“We’re still not sure whether his birth caused his brain injuries, but after five treatments with Dr. Frymann he stopped crying and started tuning in to the world around him. Now, he’s walking and talking and doing a lot of neat things. He’s getting better all the time. He’s a different kid,” Gallup said.
Frymann’s nonprofit Osteopathic Center for Children is housed in a pastoral looking yellow cottage wedged incongruously among the trendy shops and high-rise condominiums of downtown La Jolla. The simple plaque outside the door is the only sign that this is not a residential hold-out against the town’s high-rise development.
Frymann, who is approaching 70, is a D.O., or doctor of osteopathy, a 100-year-old specialty emphasizing the body’s muscular and skeletal structure,
Osteopaths are fully licensed physicians who see themselves as offering a more humanistic. hands-on approach than conventional medical doctors.
“The medical profession today only deals with disease and not with health,” Frymann said.
Instead, osteopaths say they are trained to treat the entire patient and not just a disease or symptom. They believe that the muscles, bones and joints are
interdependent parts of the body, and if one part is disturbed or damaged, the other parts will not function properly. Manual manipulation of the body is
preferred to drugs and surgery, although osteopaths can prescribe drugs and perform surgery if needed. About 5% of U.S. doctors are osteopaths.
Frymann specializes in cranial osteopathy. As she explains it, the brain has inherent movement within, as does the entire body. Every muscle in the body is
attached directly or indirectly to the skull and spinal column. Manipulation of the skull, whicb consists of moveable, bevelled plates of bones, can affect the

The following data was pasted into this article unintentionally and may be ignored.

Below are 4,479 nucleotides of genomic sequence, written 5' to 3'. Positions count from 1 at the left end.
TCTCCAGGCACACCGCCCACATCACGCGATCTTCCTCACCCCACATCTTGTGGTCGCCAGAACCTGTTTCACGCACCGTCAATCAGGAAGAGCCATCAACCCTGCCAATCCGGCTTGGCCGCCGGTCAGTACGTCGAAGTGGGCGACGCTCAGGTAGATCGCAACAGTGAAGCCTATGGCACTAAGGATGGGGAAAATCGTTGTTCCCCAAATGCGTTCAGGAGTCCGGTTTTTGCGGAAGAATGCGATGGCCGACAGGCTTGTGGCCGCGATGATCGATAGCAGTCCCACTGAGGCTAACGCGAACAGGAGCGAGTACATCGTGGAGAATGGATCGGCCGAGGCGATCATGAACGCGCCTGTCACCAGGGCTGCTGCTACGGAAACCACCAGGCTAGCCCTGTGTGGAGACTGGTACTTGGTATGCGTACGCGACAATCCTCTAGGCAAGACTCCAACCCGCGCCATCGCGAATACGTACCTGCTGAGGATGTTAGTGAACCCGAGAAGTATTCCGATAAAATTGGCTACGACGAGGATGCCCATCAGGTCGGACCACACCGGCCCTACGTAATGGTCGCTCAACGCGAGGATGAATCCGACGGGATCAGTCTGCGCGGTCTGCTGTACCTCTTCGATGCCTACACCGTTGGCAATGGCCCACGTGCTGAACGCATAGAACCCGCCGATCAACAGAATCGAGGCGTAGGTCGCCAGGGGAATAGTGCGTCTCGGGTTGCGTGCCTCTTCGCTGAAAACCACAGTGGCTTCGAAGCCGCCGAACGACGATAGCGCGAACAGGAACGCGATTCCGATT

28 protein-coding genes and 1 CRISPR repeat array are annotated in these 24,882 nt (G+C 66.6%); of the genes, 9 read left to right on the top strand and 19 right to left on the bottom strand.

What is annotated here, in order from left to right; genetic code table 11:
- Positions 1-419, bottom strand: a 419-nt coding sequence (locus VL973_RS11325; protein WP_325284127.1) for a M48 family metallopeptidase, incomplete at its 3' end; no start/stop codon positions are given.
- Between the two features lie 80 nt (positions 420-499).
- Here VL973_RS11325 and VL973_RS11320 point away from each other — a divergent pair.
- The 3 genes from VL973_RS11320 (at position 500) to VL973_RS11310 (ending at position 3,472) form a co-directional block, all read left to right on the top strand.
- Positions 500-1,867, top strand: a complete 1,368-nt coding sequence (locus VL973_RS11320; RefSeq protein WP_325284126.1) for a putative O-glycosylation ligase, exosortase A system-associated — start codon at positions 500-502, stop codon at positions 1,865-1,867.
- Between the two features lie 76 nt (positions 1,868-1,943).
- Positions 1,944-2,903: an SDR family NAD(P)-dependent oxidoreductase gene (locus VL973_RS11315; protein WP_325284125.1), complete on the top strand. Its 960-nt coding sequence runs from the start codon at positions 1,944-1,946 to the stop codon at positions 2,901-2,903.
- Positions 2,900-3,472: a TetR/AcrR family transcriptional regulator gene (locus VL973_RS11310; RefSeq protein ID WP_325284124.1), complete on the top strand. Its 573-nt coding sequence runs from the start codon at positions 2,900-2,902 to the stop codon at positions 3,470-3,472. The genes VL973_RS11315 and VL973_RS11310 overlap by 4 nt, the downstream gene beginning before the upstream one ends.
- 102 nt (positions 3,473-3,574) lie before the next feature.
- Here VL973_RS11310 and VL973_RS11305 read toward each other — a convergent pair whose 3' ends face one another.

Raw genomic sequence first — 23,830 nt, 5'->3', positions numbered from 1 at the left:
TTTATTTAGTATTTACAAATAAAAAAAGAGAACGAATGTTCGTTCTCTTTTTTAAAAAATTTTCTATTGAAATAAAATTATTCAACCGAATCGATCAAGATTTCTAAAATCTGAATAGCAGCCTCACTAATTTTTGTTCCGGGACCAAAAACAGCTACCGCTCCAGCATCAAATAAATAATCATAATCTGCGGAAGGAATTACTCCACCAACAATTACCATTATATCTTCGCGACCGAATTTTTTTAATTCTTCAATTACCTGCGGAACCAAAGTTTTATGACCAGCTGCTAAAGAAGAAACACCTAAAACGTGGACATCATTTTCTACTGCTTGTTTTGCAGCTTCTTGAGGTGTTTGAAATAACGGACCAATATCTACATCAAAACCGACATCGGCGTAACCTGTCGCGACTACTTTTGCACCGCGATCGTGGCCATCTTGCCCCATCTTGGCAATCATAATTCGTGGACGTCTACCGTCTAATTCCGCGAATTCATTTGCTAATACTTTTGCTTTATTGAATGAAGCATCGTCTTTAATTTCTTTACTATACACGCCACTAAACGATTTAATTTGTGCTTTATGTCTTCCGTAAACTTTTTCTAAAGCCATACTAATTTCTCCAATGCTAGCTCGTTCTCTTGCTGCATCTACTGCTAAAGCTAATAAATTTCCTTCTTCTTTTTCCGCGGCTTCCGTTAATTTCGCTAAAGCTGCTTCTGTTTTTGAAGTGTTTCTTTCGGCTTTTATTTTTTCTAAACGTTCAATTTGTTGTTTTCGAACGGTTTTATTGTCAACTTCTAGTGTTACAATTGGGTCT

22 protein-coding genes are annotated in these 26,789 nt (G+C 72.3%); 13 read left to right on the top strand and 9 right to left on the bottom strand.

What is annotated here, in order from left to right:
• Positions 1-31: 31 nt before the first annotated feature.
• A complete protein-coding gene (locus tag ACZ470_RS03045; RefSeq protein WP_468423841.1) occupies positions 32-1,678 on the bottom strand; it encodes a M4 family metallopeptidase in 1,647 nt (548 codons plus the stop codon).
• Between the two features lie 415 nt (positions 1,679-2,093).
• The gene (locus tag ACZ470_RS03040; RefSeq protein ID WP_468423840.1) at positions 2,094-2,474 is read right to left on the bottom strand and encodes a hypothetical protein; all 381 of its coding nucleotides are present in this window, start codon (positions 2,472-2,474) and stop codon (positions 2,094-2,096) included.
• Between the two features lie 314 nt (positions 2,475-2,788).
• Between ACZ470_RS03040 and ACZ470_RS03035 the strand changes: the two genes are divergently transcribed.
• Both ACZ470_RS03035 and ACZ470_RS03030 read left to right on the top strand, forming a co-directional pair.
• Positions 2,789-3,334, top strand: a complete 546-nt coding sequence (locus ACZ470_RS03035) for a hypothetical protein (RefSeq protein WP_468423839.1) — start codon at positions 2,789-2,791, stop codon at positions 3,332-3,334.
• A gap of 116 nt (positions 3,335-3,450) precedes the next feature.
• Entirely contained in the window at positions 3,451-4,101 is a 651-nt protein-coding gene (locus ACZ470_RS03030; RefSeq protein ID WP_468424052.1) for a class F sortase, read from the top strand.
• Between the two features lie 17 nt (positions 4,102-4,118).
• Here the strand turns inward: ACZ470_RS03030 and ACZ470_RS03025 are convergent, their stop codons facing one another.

12 pairs of cranial nerves, which then can heal vital functions, from respiration to vision to digestion. Frymann, and other osteopaths, say that many
patients respond to their treatments when conventional treatments have failed.
“What scientific medicine doesn’t address today is the function of motion within the body, although it’s extremely logical and extremely scientific. There’s
movement within the brain and we know that movement is being translated through the whole body right down to the feet,” Frymann said.
She believes that the contractions of an especially arduous labor during childbirth can damage a newborn’s brain.
She also attributes some of this to the “gadgets” of increasingly technological birth, and says natural birth is the “ideal” for babies.
She encourages parents to bring their newborns in for a structural evaluation immediately after birth.
“If young mothers would do that, we would prevent so many problems later on for that child,” Frymann said.
Like her yellow cottage, Frymann’s work has gone largely unknown in San Diego. However, internationally she is famous as the doctor who will treat children labeled hopeless by everyone else.
To parents of the children she helps, she is a miracle worker. To her students who come from the College for Osteopathic Medicine of the Pacific in Pomona to train at her children’s center, she is a mentor and a leader. To other like-minded professionals across the country, she is a pioneer.
“She is an outstanding physician in every way. and one of the pioneers in the field of cranial osteopathy,” said Dr. Paul J. Dunn, a Chicago pediatrician.
Dunn is one of about 40 medical doctors in the U.S. who uses osteopathy to treat brain-damaged and learning disabled adults and children. Dunn says most medical doctors dismiss the effects of osteopathy on brain-damaged children because osteopathy is never discussed in medical school. “I’d say about 99% of most M.D.s have never even heard of osteopathy,” he said.